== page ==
Impact of benign breast biopsy upon breast self-examination

Prev Med. 2004 Jun;38(6):723-31. doi: 10.1016/j.ypmed.2004.01.006.


Current American Cancer Society guidelines recommend monthly performance of breast self-examination (BSE) for women over 20 years of age. While the experience of a benign breast biopsy can result in elevated levels of distress, the impact of benign biopsy upon breast cancer (BC) screening behavior is not well known. The present study examined frequency of BSE practice in 102 women after benign breast biopsy (biopsy group). Telephone interviews were completed a mean of 21 days (initial interview) and 8 months after biopsy (follow-up interview). A healthy comparison (HC) group of women (n = 76) without a history of breast biopsy completed an initial interview only. Information regarding distress, dispositional characteristics, BC screening-related attitudes and behaviors, and subjective and objective risk for BC was collected. Results indicated that the biopsy and HC groups did not differ in typical (i.e., prebiopsy) practice of BSE. However, practice of BSE changed after biopsy with a general trend toward a decrease in BSE frequency. Only 8% of women in the biopsy group reported appropriate (once per month) practice of BSE at the 8-month Follow-up while 28% reported appropriate practice at the initial interview. Decreases in BSE performance after biopsy were characteristic of younger women, women who lacked confidence in the ability to perform BSE correctly, and women whose biopsy was preceded by discovery of a breast lump or abnormality during BSE. Results suggest the potential value of a psychoeducational intervention after biopsy to enhance appropriate performance of BSE.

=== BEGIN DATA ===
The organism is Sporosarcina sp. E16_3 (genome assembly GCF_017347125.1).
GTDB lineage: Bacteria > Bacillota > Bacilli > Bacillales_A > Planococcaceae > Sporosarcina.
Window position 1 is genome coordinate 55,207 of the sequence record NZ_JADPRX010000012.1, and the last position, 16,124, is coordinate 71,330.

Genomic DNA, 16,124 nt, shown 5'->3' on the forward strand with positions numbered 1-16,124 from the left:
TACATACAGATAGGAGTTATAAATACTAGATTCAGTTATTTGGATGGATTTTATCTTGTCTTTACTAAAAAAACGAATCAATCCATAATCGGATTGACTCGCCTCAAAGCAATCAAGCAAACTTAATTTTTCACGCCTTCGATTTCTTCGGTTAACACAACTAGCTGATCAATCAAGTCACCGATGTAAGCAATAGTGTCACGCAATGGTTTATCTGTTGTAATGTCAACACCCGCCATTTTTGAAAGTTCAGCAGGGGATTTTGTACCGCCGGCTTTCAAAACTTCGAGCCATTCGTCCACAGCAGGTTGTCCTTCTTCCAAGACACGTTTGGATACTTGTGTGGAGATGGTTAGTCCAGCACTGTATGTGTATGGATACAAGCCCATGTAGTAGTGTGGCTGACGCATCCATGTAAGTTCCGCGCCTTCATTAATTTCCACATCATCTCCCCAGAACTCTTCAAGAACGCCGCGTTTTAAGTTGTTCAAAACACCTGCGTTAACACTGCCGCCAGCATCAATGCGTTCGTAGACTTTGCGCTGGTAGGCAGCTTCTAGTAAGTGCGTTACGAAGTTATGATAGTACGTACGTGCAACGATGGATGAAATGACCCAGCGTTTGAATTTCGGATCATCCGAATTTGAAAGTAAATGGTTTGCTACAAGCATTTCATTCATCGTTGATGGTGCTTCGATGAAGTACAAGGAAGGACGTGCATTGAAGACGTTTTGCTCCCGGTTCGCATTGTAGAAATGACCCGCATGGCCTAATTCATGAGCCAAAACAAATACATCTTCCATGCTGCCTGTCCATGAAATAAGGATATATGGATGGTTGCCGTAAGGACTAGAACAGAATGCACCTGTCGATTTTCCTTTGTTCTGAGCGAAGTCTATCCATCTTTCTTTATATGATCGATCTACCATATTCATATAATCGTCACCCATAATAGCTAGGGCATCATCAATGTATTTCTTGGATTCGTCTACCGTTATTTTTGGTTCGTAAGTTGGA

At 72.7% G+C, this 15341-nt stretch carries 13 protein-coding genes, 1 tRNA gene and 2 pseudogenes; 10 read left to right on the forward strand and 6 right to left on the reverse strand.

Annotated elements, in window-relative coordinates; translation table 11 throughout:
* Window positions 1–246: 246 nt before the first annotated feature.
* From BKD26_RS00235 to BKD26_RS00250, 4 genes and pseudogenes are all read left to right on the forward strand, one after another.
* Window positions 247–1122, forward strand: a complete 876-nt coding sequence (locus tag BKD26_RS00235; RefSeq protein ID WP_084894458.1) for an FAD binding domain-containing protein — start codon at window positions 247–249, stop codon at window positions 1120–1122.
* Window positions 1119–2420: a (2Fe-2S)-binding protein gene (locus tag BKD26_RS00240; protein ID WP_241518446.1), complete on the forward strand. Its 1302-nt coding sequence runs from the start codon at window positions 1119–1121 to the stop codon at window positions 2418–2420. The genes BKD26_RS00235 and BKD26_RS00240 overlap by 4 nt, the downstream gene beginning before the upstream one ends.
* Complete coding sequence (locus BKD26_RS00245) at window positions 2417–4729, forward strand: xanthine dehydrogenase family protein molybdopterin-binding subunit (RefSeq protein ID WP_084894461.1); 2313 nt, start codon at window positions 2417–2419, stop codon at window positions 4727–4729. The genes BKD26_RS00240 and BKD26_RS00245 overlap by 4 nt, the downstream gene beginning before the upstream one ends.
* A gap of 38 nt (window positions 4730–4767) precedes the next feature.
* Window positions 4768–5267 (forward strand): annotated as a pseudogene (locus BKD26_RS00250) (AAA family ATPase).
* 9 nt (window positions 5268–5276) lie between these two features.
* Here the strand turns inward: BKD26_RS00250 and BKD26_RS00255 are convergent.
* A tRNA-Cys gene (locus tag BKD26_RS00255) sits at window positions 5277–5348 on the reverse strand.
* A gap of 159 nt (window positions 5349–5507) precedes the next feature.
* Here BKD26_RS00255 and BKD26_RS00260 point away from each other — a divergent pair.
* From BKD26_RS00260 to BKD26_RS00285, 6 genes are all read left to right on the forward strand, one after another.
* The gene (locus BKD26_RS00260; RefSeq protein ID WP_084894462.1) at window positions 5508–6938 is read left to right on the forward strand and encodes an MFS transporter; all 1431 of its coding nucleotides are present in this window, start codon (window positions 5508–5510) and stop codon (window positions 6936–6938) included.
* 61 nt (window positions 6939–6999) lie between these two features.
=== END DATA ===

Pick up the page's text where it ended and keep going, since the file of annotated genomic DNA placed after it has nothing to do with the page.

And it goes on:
Publication types

  • Research Support, U.S. Gov't, Non-P.H.S.
  • Research Support, U.S. Gov't, P.H.S.

MeSH terms

  • Adult
  • Attitude to Health*
  • Breast Neoplasms / diagnosis*
  • Breast Neoplasms / pathology
  • Breast Neoplasms / psychology
  • Breast Self-Examination*
  • Case-Control Studies
  • Female
  • Follow-Up Studies
  • Health Behavior
  • Humans
  • Income
  • Middle Aged